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German leaders gathered in Berlin Wednesday to honor the sacrifice of Bundeswehr soldiers who were part of the country’s Afghanistan mission. Still, questions remain as to the mission's effectiveness.
More than 150,000 Bundeswehr soldiers served in Germany's Afghanistan mission, 59 of them were killed in battle
German leaders, including outgoing Chancellor Angela Merkel, President Frank-Walter Steinmeier and Defense Minister Annegret Kramp-Karrenbauer, gathered in Berlin on Wednesday to officially mark the end of Germany's nearly 20-year Afghanistan mission and honor the sacrifices made by the men and women of the Bundeswehr.
The traditional military ceremony began with a wreath-laying at the Bundeswehr Memorial for the army's war dead, which the Defense Ministry said took place "in quiet contemplation: The Afghanistan mission shaped the Bundeswehr — 59 comrades lost their lives."
Later, soldiers gathered in the early-afternoon sun for a formal final roll call at the Defense Ministry's parade grounds, where troops stood at attention as they were greeted by the defense minister and president.
Kramp-Karrenbauer and Steinmeier both delivered remarks.
In addressing troops — some 150,000 of whom served in Afghanistan — Steinmeier spoke of the sacrifices made by the armed forces, of "hope and disillusionment," and the very different things that Afghanistan means to German society at large and to those who served in the armed forces there.
Moreover, Steinmeier praised the Bundewehr's success and spoke of the importance of acknowledging the physical, psychological and emotional wounds suffered by soldiers and the importance of speaking openly about those sacrifices.
The president's speech put great emphasis on the fact that "the soldiers of the Bundeswehr are our fellow citizens, our neighbors, our friends. They are citizens in uniform — and the stories of the Bundeswehr are our stories. They deserve to be heard."
Steinmeier also spoke of the hard questions that Germany must ask itself in a changing world. He was clear about the fact that this is no time to shrink from responsibility internationally but underscored the need for "honest" realism "when it comes to defining what the country must and can, in fact, do."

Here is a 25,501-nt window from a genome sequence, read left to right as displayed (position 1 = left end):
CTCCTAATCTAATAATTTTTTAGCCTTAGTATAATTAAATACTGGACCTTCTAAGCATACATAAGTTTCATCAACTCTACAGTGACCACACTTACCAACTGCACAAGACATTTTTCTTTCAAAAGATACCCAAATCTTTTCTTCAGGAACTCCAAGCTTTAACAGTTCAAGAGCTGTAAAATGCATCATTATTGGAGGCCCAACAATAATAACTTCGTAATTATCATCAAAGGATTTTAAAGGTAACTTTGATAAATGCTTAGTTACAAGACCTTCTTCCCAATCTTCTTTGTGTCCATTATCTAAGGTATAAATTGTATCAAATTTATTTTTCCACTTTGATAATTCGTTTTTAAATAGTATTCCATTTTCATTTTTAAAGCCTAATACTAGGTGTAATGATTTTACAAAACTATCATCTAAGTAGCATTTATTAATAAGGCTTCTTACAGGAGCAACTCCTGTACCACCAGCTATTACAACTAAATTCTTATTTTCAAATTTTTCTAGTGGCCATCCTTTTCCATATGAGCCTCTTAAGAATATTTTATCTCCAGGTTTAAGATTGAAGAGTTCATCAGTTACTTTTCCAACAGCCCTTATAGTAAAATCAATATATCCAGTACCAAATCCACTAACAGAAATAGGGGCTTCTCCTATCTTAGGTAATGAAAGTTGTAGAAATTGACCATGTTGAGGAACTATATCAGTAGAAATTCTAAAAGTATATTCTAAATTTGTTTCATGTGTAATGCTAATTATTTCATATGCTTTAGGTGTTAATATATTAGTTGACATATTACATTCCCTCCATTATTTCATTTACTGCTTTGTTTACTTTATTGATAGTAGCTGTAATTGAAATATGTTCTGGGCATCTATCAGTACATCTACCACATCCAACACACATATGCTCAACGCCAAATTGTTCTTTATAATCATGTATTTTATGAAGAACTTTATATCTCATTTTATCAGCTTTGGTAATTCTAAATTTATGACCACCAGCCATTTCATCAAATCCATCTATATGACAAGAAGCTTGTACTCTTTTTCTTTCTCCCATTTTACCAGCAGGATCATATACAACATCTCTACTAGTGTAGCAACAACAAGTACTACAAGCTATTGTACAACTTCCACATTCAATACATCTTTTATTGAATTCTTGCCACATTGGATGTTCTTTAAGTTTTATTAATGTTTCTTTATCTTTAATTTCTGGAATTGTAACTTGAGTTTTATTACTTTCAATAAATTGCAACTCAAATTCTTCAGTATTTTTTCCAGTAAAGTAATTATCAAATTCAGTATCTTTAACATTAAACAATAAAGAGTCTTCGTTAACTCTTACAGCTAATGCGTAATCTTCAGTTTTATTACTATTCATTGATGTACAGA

Steinmeier said soldiers "deserve a security policy that draws on lessons learned" from the long mission in Afghanistan but noted that this will take weeks and months, calling it "a task for the new administration and the new parliament to take up."
After lamenting the fact that Germany failed to meet its larger political aim of establishing a stable Afghanistan, the president called for "more honest, clever and stronger foreign and security policy" in the future.
In closing, he said: "We need a strong Bundeswehr — our partners expect it and our army deserves it. You are committed to your country and your country is committed to you. That is an agreement that must be honored — and it is."
The ceremony honoring Germany's Afghanistan mission closed Wednesday evening with a torchlight parade and taps known as the Grosser Zapfenstreich (Grand Tattoo).
Germany's Afghanistan mission began as part of the NATO alliance's Article 5 commitment, which requires all partners to come to the aid of one who is attacked. That treaty obligation came into force after the US was attacked by Islamist terrorists on September 11, 2001. The first German soldiers arrived in Afghanistan in January 2002.
In all, Germany's Defense Ministry says, the mission — the longest in the army's over-65-year history — cost at least €12.5 billion ($14.6 billion) in combat and training operations. Germany was one of the alliance's biggest contributors of troops.
"It was important to intervene in Afghanistan and to stop the capability of the Taliban to spread attacks and terror on Western countries," Deputy Defense Minister Thomas Silberhorn told DW on Wednesday. "This mission has been accomplished by our armies in international cooperation, and what remains, additionally, is 20 years of freedom and stabilization in Afghanistan, 20 years of economic and social development."
When the United States decided to withdraw its troops from Afghanistan, Western allies followed suit. Germany's Afghanistan mission ended on June 29, 2021, when its last soldiers left the country. The Taliban, which had been removed from power in 2001 for refusing to hand over terrorists behind the 9/11 attacks, swiftly reclaimed the country.
Currently, the Bundeswehr is involved in 11 missions abroad, with 2,500 soldiers on three continents.